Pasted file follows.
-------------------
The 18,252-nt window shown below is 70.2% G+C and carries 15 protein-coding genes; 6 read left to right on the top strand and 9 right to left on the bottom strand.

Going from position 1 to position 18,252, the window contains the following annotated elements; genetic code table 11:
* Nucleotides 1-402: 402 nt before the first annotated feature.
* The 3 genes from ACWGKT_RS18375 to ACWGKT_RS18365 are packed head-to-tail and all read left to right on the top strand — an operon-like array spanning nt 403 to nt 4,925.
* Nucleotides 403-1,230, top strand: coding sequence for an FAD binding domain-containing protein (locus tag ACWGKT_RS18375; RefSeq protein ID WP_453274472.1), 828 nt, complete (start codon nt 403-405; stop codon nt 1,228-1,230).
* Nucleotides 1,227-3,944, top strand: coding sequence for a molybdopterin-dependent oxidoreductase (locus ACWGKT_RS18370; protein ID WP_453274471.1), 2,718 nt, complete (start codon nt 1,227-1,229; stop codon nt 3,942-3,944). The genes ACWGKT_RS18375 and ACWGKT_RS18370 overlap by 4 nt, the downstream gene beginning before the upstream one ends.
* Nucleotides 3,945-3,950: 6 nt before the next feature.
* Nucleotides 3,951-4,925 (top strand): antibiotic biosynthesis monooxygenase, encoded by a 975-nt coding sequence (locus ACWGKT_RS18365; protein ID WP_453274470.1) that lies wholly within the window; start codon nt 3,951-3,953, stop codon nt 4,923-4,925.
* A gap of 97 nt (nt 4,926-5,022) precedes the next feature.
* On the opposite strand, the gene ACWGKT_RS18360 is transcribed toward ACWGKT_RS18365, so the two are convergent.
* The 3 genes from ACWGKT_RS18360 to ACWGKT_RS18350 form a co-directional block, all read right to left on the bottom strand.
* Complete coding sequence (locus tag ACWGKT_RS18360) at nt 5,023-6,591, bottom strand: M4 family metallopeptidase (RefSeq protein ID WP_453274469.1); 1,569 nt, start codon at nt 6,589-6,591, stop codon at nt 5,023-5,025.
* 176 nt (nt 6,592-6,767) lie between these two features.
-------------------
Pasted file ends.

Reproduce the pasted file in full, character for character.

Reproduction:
The 18,252-nt window shown below is 70.2% G+C and carries 15 protein-coding genes; 6 read left to right on the top strand and 9 right to left on the bottom strand.

Going from position 1 to position 18,252, the window contains the following annotated elements; genetic code table 11:
* Nucleotides 1-402: 402 nt before the first annotated feature.
* The 3 genes from ACWGKT_RS18375 to ACWGKT_RS18365 are packed head-to-tail and all read left to right on the top strand — an operon-like array spanning nt 403 to nt 4,925.
* Nucleotides 403-1,230, top strand: coding sequence for an FAD binding domain-containing protein (locus tag ACWGKT_RS18375; RefSeq protein ID WP_453274472.1), 828 nt, complete (start codon nt 403-405; stop codon nt 1,228-1,230).
* Nucleotides 1,227-3,944, top strand: coding sequence for a molybdopterin-dependent oxidoreductase (locus ACWGKT_RS18370; protein ID WP_453274471.1), 2,718 nt, complete (start codon nt 1,227-1,229; stop codon nt 3,942-3,944). The genes ACWGKT_RS18375 and ACWGKT_RS18370 overlap by 4 nt, the downstream gene beginning before the upstream one ends.
* Nucleotides 3,945-3,950: 6 nt before the next feature.
* Nucleotides 3,951-4,925 (top strand): antibiotic biosynthesis monooxygenase, encoded by a 975-nt coding sequence (locus ACWGKT_RS18365; protein ID WP_453274470.1) that lies wholly within the window; start codon nt 3,951-3,953, stop codon nt 4,923-4,925.
* A gap of 97 nt (nt 4,926-5,022) precedes the next feature.
* On the opposite strand, the gene ACWGKT_RS18360 is transcribed toward ACWGKT_RS18365, so the two are convergent.
* The 3 genes from ACWGKT_RS18360 to ACWGKT_RS18350 form a co-directional block, all read right to left on the bottom strand.
* Complete coding sequence (locus tag ACWGKT_RS18360) at nt 5,023-6,591, bottom strand: M4 family metallopeptidase (RefSeq protein ID WP_453274469.1); 1,569 nt, start codon at nt 6,589-6,591, stop codon at nt 5,023-5,025.
* 176 nt (nt 6,592-6,767) lie between these two features.